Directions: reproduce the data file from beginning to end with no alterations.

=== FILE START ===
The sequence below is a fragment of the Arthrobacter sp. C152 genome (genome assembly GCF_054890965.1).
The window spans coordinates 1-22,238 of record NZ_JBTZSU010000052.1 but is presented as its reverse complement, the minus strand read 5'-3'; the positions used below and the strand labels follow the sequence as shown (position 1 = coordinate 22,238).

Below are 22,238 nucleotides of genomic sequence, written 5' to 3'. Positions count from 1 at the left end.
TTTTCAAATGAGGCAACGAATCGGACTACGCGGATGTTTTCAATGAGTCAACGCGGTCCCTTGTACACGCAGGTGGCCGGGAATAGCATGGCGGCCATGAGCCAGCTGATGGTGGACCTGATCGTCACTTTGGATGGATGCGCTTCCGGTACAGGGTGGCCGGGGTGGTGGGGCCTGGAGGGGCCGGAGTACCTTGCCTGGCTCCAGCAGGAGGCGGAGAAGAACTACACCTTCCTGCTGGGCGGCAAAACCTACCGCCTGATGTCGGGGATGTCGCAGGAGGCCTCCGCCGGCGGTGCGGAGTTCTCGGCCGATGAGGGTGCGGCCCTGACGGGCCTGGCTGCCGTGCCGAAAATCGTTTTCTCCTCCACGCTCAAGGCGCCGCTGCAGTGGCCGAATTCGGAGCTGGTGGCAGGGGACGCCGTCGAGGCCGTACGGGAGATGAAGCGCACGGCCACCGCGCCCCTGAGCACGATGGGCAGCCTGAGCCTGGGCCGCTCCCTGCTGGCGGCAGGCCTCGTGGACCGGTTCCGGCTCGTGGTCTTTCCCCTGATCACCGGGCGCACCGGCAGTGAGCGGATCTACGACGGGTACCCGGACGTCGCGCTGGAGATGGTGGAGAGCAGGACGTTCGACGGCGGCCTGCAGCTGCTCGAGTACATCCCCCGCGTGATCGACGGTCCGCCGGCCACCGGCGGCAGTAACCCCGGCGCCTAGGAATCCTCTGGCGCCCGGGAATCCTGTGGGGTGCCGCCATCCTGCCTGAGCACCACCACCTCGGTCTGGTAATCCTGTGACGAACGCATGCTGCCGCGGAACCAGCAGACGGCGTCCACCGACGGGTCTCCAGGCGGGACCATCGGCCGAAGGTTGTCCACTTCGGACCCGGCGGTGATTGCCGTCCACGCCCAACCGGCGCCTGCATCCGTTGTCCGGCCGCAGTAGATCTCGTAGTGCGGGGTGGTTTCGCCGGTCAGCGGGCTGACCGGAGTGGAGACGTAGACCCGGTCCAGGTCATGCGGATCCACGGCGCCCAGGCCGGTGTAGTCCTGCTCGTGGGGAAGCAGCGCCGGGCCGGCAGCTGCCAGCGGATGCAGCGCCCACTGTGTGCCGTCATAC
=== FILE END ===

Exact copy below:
The sequence below is a fragment of the Arthrobacter sp. C152 genome (genome assembly GCF_054890965.1).
The window spans coordinates 1-22,238 of record NZ_JBTZSU010000052.1 but is presented as its reverse complement, the minus strand read 5'-3'; the positions used below and the strand labels follow the sequence as shown (position 1 = coordinate 22,238).

Below are 22,238 nucleotides of genomic sequence, written 5' to 3'. Positions count from 1 at the left end.
TTTTCAAATGAGGCAACGAATCGGACTACGCGGATGTTTTCAATGAGTCAACGCGGTCCCTTGTACACGCAGGTGGCCGGGAATAGCATGGCGGCCATGAGCCAGCTGATGGTGGACCTGATCGTCACTTTGGATGGATGCGCTTCCGGTACAGGGTGGCCGGGGTGGTGGGGCCTGGAGGGGCCGGAGTACCTTGCCTGGCTCCAGCAGGAGGCGGAGAAGAACTACACCTTCCTGCTGGGCGGCAAAACCTACCGCCTGATGTCGGGGATGTCGCAGGAGGCCTCCGCCGGCGGTGCGGAGTTCTCGGCCGATGAGGGTGCGGCCCTGACGGGCCTGGCTGCCGTGCCGAAAATCGTTTTCTCCTCCACGCTCAAGGCGCCGCTGCAGTGGCCGAATTCGGAGCTGGTGGCAGGGGACGCCGTCGAGGCCGTACGGGAGATGAAGCGCACGGCCACCGCGCCCCTGAGCACGATGGGCAGCCTGAGCCTGGGCCGCTCCCTGCTGGCGGCAGGCCTCGTGGACCGGTTCCGGCTCGTGGTCTTTCCCCTGATCACCGGGCGCACCGGCAGTGAGCGGATCTACGACGGGTACCCGGACGTCGCGCTGGAGATGGTGGAGAGCAGGACGTTCGACGGCGGCCTGCAGCTGCTCGAGTACATCCCCCGCGTGATCGACGGTCCGCCGGCCACCGGCGGCAGTAACCCCGGCGCCTAGGAATCCTCTGGCGCCCGGGAATCCTGTGGGGTGCCGCCATCCTGCCTGAGCACCACCACCTCGGTCTGGTAATCCTGTGACGAACGCATGCTGCCGCGGAACCAGCAGACGGCGTCCACCGACGGGTCTCCAGGCGGGACCATCGGCCGAAGGTTGTCCACTTCGGACCCGGCGGTGATTGCCGTCCACGCCCAACCGGCGCCTGCATCCGTTGTCCGGCCGCAGTAGATCTCGTAGTGCGGGGTGGTTTCGCCGGTCAGCGGGCTGACCGGAGTGGAGACGTAGACCCGGTCCAGGTCATGCGGATCCACGGCGCCCAGGCCGGTGTAGTCCTGCTCGTGGGGAAGCAGCGCCGGGCCGGCAGCTGCCAGCGGATGCAGCGCCCACTGTGTGCCGTCATAC